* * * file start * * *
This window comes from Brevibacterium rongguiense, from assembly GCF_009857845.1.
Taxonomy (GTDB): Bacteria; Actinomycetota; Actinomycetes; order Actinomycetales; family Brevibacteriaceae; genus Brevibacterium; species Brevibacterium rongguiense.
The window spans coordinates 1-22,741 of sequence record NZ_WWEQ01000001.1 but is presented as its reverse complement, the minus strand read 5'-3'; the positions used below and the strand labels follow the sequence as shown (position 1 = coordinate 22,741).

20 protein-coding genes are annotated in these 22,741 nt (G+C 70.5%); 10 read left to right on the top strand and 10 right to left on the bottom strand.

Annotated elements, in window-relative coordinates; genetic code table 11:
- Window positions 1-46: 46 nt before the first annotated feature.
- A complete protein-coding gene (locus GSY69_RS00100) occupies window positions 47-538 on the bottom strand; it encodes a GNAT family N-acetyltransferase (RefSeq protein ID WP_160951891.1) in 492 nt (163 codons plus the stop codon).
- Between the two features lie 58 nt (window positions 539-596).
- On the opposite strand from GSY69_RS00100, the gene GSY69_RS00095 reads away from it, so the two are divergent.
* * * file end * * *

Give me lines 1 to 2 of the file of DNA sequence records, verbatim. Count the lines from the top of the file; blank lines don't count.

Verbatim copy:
This window comes from Brevibacterium rongguiense, from assembly GCF_009857845.1.
Taxonomy (GTDB): Bacteria; Actinomycetota; Actinomycetes; order Actinomycetales; family Brevibacteriaceae; genus Brevibacterium; species Brevibacterium rongguiense.